Housing activists slam new by-law
THE City has come under fire from housing activists for its draft Unlawful Occupation By-Law, which they said would encourage widespread illegal evictions and drive more poor and working-class families into homelessness. The by-law would create several offences that carry the sanctions of a fine or imprisonment of between six months and two years, or both, the activists said.
“The draft by-law is published in a context of rampant spatial inequality, a massive shortage of well-located affordable housing and amid fierce criticism of the deplorable conduct of the City's Anti-Land Invasion Unit and law enforcement officers during unlawful evictions,” NGO Ndifuna Ukwazi (NU) said. The organisation added that it reflected an approach to informality that echoed “the apartheid government's displacement and forced removal of black and coloured people from urban centres”.
“In addition to anti-poor measures, the draft by-law has the potential of creating a police state through an arbitrary exercise of power by law enforcement agencies and undefined ‘authorised officials',” the organisation added, citing an incident that saw law enforcement officers who had been sent to demolish shacks in eThembeni drag Bulelani Qolani from his home while he was bathing.
Criticising the public participation process, NU attorney Danielle Louw said: “The time and manner of the City's call for public participation does not offer those who stand to be most affected by the draft by-law a meaningful opportunity to engage with its content. We aren't aware of any actions taken by the City to raise awareness in informal settlement communities on the draft by-law. This again demonstrates how the City prioritises property over people, rather than using property for the benefit of people.”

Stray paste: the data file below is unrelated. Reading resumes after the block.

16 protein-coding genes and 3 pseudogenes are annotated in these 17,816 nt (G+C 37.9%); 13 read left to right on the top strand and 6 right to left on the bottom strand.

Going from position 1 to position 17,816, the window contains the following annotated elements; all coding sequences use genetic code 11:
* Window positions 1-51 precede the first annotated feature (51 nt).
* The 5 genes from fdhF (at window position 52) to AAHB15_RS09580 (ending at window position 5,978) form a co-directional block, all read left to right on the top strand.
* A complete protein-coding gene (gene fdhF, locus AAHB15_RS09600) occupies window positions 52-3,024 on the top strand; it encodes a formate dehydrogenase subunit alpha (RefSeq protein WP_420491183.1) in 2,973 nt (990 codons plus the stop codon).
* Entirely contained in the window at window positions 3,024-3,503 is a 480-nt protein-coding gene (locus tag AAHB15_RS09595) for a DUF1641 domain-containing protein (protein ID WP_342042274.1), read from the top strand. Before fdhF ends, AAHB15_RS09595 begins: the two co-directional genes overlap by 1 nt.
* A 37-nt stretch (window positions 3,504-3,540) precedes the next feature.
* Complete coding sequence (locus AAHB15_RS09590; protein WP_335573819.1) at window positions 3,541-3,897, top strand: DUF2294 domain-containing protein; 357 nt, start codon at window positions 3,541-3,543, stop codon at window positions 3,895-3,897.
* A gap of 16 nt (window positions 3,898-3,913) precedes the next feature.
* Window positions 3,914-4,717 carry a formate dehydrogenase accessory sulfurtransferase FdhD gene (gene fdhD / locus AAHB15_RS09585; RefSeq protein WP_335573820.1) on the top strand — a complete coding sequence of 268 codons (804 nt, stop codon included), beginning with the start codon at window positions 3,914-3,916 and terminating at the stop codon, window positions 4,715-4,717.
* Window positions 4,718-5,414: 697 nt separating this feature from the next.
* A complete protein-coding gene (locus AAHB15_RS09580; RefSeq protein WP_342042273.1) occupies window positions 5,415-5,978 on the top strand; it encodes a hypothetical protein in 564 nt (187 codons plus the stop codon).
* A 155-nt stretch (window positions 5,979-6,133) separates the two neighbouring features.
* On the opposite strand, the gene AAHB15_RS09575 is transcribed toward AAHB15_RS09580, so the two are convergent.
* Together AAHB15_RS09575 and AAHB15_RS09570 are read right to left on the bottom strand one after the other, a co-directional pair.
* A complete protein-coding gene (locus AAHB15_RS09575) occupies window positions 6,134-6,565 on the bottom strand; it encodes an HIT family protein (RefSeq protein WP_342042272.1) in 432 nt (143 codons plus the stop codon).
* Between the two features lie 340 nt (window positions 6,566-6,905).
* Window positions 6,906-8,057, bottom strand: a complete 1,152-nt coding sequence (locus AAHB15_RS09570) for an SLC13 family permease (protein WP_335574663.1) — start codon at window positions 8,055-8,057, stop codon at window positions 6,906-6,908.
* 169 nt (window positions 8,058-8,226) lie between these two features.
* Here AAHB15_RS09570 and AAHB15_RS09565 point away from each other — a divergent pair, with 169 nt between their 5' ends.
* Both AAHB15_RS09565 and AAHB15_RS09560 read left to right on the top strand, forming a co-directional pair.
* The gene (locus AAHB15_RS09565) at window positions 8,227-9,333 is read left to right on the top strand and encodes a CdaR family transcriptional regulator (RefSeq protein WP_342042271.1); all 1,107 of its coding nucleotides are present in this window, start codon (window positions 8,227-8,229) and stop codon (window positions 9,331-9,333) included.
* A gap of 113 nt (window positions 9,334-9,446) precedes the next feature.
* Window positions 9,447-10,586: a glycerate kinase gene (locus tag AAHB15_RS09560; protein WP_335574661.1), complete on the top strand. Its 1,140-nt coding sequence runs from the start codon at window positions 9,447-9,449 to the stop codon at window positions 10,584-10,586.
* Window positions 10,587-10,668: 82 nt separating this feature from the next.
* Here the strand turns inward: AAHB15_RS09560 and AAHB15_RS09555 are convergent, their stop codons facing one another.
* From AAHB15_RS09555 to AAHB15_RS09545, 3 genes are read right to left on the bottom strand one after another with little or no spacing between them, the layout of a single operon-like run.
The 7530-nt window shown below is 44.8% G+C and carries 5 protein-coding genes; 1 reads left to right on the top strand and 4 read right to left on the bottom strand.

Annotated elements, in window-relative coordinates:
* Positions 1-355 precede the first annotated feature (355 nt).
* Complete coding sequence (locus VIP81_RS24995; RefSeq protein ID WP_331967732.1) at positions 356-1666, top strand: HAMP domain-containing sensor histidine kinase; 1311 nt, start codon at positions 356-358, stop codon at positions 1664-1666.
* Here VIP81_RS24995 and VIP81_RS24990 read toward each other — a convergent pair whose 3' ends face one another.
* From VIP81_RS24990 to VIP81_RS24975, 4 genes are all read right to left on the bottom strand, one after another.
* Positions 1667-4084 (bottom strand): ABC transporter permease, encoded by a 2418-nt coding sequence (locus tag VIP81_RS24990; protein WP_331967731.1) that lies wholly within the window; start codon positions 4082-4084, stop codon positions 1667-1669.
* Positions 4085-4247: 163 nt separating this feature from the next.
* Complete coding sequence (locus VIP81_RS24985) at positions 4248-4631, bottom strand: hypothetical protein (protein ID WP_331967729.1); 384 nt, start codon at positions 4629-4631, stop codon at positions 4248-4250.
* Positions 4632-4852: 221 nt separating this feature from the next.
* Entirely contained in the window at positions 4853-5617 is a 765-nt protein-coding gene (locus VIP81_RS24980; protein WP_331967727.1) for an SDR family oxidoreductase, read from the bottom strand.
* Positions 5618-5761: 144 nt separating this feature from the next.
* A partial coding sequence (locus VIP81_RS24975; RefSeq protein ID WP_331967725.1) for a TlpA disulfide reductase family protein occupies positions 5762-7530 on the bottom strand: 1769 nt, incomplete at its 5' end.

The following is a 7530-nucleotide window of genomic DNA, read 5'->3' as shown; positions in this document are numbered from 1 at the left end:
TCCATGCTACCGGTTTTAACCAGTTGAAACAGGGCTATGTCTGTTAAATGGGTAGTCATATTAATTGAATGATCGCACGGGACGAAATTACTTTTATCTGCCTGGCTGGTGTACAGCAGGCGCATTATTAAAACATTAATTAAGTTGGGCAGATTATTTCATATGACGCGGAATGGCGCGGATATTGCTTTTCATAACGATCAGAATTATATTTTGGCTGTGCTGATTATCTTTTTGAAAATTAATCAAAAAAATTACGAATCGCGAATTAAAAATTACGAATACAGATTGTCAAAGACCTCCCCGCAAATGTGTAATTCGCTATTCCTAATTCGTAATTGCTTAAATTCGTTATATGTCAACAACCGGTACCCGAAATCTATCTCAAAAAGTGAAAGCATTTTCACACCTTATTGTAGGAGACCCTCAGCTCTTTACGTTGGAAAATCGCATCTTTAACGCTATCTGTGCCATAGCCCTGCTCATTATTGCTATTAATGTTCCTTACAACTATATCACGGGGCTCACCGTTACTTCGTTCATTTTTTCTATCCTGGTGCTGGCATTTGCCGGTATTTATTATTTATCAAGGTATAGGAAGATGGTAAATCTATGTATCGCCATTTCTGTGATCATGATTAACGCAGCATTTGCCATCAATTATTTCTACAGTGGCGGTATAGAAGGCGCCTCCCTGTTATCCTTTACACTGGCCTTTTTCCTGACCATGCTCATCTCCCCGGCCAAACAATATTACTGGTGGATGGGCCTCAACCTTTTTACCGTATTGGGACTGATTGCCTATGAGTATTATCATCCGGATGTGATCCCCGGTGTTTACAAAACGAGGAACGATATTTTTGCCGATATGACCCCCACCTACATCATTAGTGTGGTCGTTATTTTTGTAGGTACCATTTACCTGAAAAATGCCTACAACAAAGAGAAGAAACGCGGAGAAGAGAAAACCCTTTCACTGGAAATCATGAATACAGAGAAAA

The City, meanwhile, said it was acting within the confines of the law.
“Unlawful occupation is already an illegal act as defined by common, statutory and public law legislation in South Africa,” safety and security portfolio committee chairperson Mzwakhe Nqavashe said.
The City added that between the 2021/22 and 2023/24 financial years, the allocated capital budget for human settlements projects was approximately R3.3 billion. “Of this, almost R2bn is foreseen to be spent on formal subsidy housing, while approximately R1.3bn is earmarked for informal housing and new accommodation types to address growing informality,” Nqavashe said.
The by-law states the powers of enforcement by authorised officials, which would include metro police, traffic and law enforcement officers, to direct a person to stop prohibited conduct, to remove an obstacle, to leave and remain out of a specified place, to issue compliance notices as well as notices to appear in court or pay a fine.
Powers of enforcement include arresting a person who commits an offence in terms of the by-law, to search a person if necessary, and to impound goods and materials as per the City's Standard Operating Procedure on the Impoundment of Goods and Animals, 2012.
The public participation period closes on July 31. To comment on the draft by-law, visit: https://www.capetown.gov.za/City-Connect/Have-yoursay/Issues-open-for-public-comment/ draft-unlawful-occupation-by-law